San Clemente High School is transforming its former child daycare center’s playground into a sensory garden that will offer an oasis to special needs students who need a quiet space.
STEPS program students took the reins on what they want to see in the new sensory garden. Among the items on their wish list were an egg-shaped hammock, couch swing, stationary bike, and LEGO wall. There will also be a set of tubs filled with gel beads that can be soothing for individuals with severe disabilities. The upgrades were made possible through $11,000 raised by parents and community members.
The Capistrano Unified School District’s STEPS program focuses on teaching independent living skills, vocational competency, and healthy lifestyles to students with moderate to severe disabilities.
“It just blew me away this year with the participation of these kids and the desire to see the project through,” said Jamie Finnsson, an Education Specialist for the STEPS program.
To put their personal touch on the sensory garden, students created tiles that will be installed on one of the sensory garden’s walls. Students took objects from nature like leaves, flowers, and shells and imprinted their textures into clay along with their names.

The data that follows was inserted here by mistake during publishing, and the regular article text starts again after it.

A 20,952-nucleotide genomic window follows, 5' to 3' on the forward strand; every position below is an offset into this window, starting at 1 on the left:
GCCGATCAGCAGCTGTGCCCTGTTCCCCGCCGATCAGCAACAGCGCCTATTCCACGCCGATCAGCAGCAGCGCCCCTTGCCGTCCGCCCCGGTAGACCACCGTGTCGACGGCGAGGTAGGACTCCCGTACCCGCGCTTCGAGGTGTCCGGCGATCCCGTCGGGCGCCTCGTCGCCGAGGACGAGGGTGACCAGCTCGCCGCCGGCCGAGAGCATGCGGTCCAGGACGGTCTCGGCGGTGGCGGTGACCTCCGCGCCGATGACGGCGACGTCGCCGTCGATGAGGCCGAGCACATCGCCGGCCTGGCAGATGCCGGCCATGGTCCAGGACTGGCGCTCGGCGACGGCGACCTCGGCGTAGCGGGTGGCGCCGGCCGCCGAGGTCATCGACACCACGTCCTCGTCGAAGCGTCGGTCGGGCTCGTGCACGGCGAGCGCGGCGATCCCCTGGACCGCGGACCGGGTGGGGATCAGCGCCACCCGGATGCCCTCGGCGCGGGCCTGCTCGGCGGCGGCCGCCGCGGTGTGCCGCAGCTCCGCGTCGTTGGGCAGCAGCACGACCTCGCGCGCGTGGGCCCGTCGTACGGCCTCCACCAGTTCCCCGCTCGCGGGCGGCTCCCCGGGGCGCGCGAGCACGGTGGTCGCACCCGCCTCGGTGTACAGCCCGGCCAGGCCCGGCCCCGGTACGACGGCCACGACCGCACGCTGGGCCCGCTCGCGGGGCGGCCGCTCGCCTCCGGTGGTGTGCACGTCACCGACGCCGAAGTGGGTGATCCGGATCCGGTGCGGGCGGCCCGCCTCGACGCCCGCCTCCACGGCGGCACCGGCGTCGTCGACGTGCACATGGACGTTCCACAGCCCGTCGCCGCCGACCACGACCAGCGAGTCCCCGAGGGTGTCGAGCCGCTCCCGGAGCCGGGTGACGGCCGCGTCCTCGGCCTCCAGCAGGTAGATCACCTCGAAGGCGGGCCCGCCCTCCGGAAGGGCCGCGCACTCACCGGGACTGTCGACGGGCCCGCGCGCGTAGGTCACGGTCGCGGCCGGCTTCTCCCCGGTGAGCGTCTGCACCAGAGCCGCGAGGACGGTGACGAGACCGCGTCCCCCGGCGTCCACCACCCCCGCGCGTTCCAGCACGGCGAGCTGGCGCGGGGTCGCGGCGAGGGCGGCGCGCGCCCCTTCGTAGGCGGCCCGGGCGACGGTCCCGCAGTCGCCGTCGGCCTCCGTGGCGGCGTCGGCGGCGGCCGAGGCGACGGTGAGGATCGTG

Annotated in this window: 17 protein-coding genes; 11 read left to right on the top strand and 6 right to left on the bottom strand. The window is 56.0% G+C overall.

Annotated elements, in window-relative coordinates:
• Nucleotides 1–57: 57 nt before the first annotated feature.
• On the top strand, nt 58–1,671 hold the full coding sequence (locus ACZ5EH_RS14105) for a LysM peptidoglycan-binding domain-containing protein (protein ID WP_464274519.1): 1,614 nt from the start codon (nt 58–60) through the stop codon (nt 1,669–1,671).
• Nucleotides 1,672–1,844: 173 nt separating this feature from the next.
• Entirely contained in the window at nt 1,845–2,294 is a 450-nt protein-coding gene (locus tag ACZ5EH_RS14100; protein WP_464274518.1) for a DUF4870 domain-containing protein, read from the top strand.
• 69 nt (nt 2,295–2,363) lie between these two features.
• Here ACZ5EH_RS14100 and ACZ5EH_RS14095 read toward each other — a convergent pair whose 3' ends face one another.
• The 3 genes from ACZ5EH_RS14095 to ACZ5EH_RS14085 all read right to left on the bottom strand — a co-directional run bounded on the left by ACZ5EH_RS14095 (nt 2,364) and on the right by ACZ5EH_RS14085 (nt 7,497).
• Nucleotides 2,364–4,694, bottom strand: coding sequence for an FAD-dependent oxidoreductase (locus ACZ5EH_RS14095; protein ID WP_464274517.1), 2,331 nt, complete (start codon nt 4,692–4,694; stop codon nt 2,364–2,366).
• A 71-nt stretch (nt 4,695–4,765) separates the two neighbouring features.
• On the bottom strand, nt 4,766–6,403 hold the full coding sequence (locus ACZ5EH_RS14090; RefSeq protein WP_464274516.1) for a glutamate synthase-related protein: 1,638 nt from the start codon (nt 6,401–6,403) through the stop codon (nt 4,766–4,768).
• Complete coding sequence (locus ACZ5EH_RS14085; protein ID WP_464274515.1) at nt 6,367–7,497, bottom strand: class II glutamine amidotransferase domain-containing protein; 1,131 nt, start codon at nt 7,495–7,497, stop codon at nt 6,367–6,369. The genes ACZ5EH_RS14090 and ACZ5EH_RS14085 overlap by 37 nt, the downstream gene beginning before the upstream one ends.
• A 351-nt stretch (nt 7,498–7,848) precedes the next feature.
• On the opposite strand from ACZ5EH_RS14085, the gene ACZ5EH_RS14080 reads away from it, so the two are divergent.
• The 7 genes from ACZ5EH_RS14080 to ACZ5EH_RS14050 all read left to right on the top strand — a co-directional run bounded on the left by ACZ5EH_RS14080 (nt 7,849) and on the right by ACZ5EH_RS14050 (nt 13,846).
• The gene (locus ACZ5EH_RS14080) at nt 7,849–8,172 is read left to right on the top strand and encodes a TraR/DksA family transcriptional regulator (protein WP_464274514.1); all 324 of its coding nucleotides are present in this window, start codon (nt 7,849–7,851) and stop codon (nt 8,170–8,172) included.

Ceramics teacher Lynn Smith helped students paint the tiles before they were fired in the school’s kiln.
“When you do a project like this you really learn about how collaboration helps others and ourselves,” Smith said.
STEPS students received a helping hand with their tiles from student aides like senior Liam Peters. After taking a psychology class in his sophomore year, Peters wanted to learn more about working with individuals with disabilities.
“It just gives me a different view and perspective on things,” Peters said. “I don’t want to be in a typical office aid position. I just thought this was a no brainer to get new experience.”
In December 2017, the program opened a vegetable garden, which offers students the opportunity to learn about where food comes from, composting, and how to cook with herbs and other produce they’ve grown. There are even waist-high planting beds so students in wheelchairs can more easily pick and touch their vegetables.
The program also introduces students to culinary instruction providing them valuable training for potential future careers in the food service industry. Students have learned to make pasta, bake pies, and clean their work stations in a commercial-grade kitchen on campus. One of Finnsson’s recent graduates is working in food preparation in the mess hall at Camp Pendleton.
When possible, Finnsson invites students from outside the program to help in the development of the sensory garden. For example, art students are collaborating with the STEPS program to paint murals on the walls.
The STEPS program plans to hold a ribbon cutting for the sensory garden this December.